How much should Russia's neighbors fear Moscow?

Russia's involvement in the crisis in Ukraine and the retaliatory sanctions imposed by the West have dominated the headlines over the past year. They have also given some of Russia's neighbors cause for concern.

Russia annexed the Crimea region of Ukraine in March last year and has supported rebels in East Ukraine, triggering sanctions from the European Union and the U.S.

Its actions have also unnerved some of its neighbors that spent a number of decades under Soviet occupation.

Read MoreAt least 6 civilians killed in shelling attack in east Ukraine

Ukrainian President Petro Poroshenko told delegates and media at the World Economic Forum in Davos, Switzerland, this week that Russia has some 9,000 troops inside Ukraine.

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According to media reports late last year, Baltic states have ramped up their defense spending in the wake of Russia's intervention in Ukraine.

And George Soros, the billionaire investor, said during a CNBC debate on the future of Europe Friday that he believed a resurgence of Russian power was something to watch carefully.

"Most of the disturbing things today that can go wrong are political. I am talking about, for instance, the threat from a resurgent Russia and…that is a major uncertainty," he told a CNBC panel at the WEF.

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Those concerns were shared by Georgia's Prime Minister Irakli Garibashvili, who told CNBC: "Ukraine is a close friend and we are very concerned about what is going on there."

"We experienced this conflict in 2008 and at that time the world did not pay enough attention," he said, referring to a war against Russia in 2008 over two breakaway regions of Georgia - Abkhazia and South Ossetia.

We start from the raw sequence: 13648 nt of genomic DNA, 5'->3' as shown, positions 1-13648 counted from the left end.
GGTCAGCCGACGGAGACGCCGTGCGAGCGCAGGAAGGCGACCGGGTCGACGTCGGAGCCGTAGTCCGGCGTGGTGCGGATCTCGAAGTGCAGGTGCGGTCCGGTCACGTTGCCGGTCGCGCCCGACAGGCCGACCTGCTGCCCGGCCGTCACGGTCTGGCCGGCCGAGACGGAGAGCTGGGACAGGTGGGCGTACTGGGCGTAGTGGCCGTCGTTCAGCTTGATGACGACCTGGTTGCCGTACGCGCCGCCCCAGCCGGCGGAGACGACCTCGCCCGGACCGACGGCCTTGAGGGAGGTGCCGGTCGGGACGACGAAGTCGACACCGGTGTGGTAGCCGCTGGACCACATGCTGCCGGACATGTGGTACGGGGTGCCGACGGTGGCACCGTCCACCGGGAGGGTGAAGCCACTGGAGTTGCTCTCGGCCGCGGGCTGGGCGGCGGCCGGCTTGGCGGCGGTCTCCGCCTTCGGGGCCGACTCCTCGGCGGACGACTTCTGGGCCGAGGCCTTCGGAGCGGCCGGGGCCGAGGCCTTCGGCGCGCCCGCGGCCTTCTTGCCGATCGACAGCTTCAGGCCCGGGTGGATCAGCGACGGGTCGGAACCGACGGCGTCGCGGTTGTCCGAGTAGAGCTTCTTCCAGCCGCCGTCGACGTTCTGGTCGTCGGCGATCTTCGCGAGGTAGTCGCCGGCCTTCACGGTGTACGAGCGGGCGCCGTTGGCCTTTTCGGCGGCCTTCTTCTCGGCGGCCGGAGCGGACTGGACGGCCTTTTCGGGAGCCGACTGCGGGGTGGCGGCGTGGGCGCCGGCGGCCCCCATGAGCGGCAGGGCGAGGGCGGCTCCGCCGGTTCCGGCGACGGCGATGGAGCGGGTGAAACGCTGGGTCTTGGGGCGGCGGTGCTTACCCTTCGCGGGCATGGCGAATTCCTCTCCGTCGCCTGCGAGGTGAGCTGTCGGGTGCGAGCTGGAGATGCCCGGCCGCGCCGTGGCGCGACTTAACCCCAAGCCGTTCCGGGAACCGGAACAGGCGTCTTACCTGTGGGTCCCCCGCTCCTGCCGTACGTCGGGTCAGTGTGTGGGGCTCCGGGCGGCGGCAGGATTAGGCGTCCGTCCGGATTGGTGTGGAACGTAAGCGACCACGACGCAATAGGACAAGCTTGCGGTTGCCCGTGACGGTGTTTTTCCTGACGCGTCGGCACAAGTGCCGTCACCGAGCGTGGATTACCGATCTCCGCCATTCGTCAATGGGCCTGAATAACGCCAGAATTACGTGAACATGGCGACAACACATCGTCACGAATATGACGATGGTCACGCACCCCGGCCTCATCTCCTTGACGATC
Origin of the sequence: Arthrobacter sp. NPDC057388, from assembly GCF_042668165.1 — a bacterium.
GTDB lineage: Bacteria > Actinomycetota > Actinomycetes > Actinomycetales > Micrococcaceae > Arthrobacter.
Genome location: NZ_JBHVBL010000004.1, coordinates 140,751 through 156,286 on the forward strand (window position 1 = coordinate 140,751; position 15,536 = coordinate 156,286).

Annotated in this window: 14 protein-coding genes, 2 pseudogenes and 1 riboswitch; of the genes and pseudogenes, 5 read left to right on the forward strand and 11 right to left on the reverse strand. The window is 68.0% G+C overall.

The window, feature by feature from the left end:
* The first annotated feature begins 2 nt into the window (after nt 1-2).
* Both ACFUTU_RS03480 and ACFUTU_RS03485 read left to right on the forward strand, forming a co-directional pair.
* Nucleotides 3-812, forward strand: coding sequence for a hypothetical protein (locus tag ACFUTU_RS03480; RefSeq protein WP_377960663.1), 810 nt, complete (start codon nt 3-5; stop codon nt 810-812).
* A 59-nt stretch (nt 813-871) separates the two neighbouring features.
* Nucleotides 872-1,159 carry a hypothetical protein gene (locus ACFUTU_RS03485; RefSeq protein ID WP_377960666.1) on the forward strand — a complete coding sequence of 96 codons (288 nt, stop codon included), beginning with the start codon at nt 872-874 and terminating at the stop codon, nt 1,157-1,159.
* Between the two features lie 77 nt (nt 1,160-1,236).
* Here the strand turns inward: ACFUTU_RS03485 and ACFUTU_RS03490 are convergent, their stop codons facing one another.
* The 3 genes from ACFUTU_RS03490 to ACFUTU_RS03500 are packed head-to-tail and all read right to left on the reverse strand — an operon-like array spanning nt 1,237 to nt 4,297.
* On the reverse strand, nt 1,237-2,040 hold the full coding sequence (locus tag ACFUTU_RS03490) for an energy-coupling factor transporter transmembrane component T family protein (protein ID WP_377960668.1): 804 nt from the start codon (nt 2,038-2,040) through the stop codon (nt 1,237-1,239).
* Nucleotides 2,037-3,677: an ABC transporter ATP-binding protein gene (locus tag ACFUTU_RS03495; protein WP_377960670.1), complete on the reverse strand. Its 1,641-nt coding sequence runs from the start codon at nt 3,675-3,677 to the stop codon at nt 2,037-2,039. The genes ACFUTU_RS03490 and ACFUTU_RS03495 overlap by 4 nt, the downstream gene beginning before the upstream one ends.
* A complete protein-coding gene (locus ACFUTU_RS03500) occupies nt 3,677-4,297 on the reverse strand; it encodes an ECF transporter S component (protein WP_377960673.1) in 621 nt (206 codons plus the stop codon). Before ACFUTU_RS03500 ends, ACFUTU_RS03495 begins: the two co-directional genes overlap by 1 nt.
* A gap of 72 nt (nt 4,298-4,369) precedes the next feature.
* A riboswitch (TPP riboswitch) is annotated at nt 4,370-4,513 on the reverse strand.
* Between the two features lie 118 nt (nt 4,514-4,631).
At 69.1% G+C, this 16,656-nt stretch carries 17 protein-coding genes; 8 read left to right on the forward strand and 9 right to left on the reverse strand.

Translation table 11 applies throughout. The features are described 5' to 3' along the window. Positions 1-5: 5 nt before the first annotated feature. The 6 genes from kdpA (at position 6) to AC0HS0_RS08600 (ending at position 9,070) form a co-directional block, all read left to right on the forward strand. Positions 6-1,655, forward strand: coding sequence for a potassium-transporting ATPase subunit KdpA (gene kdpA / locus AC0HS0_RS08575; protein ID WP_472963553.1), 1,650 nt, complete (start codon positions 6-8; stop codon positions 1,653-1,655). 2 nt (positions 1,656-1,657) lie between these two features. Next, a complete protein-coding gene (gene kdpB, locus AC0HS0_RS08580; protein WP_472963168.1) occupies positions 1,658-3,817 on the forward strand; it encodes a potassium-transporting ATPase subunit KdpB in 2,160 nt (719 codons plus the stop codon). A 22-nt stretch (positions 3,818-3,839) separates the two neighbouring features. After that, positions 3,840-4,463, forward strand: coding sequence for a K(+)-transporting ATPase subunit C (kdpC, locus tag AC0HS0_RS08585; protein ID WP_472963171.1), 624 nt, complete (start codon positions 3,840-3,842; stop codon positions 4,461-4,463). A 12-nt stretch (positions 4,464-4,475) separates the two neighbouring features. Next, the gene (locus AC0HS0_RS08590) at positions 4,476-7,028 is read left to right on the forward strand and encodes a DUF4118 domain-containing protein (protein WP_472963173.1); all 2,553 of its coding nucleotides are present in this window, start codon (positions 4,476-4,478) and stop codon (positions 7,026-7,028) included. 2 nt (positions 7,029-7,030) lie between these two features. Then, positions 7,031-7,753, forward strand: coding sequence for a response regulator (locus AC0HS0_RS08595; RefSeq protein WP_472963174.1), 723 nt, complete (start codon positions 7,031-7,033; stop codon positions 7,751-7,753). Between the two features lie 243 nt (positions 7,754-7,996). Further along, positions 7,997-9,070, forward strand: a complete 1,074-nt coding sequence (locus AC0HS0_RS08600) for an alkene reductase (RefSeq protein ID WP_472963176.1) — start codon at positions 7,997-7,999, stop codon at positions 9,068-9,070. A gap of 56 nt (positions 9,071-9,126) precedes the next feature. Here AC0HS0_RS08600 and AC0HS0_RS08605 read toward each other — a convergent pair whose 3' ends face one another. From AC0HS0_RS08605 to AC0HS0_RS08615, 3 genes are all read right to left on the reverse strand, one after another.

Last November, Russia's President Vladimir Putin signed a "strategic partnership" with Abkhazia. Moscow recognizes Abkhazia and South Ossetia as independent countries.

"The major problem with Russia is the occupied territories it has. On the economic and trade side we have seen some improvements but there are no improvements in foreign policy," said Garibashvili. "Russia has signed a treaty with Abkhazia and Ossetia and we see these as a step towards annexation."

However, Estonia feels a little more confident. It is "inconceivable" that Russia's incursions into Ukraine will be repeated in Estonia, the country's President Toomas Hendrik Ilves told CNBC Friday.

Estonia's President said he did not believe the context for a Russian incursion into Estonia was in place.

"It's fairly inconceivable," Ilves told CNBC in Davos.

"There is no real separation issue in Estonia," he said, adding that high living standards and EU membership were incentives for the country's Russian speakers to remain there.